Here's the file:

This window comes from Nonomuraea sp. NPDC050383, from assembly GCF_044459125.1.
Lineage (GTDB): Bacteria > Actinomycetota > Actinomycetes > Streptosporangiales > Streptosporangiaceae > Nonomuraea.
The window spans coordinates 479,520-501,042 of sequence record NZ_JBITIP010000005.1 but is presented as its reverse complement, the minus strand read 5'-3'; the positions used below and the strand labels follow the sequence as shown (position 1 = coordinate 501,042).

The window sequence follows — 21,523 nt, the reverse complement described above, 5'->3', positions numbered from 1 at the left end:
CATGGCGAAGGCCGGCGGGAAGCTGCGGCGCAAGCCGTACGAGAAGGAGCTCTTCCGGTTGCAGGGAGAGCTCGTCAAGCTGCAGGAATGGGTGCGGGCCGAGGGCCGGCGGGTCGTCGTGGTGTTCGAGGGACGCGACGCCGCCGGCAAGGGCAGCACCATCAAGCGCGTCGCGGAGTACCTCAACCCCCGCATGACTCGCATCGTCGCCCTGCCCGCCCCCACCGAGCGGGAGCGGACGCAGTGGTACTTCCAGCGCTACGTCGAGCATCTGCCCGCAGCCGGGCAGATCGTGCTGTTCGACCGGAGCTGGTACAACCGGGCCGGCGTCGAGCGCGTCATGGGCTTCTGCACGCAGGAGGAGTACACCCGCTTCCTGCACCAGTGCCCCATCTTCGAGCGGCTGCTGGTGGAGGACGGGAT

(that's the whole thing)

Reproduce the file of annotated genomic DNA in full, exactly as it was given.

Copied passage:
This window comes from Nonomuraea sp. NPDC050383, from assembly GCF_044459125.1.
Lineage (GTDB): Bacteria > Actinomycetota > Actinomycetes > Streptosporangiales > Streptosporangiaceae > Nonomuraea.
The window spans coordinates 479,520-501,042 of sequence record NZ_JBITIP010000005.1 but is presented as its reverse complement, the minus strand read 5'-3'; the positions used below and the strand labels follow the sequence as shown (position 1 = coordinate 501,042).

The window sequence follows — 21,523 nt, the reverse complement described above, 5'->3', positions numbered from 1 at the left end:
CATGGCGAAGGCCGGCGGGAAGCTGCGGCGCAAGCCGTACGAGAAGGAGCTCTTCCGGTTGCAGGGAGAGCTCGTCAAGCTGCAGGAATGGGTGCGGGCCGAGGGCCGGCGGGTCGTCGTGGTGTTCGAGGGACGCGACGCCGCCGGCAAGGGCAGCACCATCAAGCGCGTCGCGGAGTACCTCAACCCCCGCATGACTCGCATCGTCGCCCTGCCCGCCCCCACCGAGCGGGAGCGGACGCAGTGGTACTTCCAGCGCTACGTCGAGCATCTGCCCGCAGCCGGGCAGATCGTGCTGTTCGACCGGAGCTGGTACAACCGGGCCGGCGTCGAGCGCGTCATGGGCTTCTGCACGCAGGAGGAGTACACCCGCTTCCTGCACCAGTGCCCCATCTTCGAGCGGCTGCTGGTGGAGGACGGGAT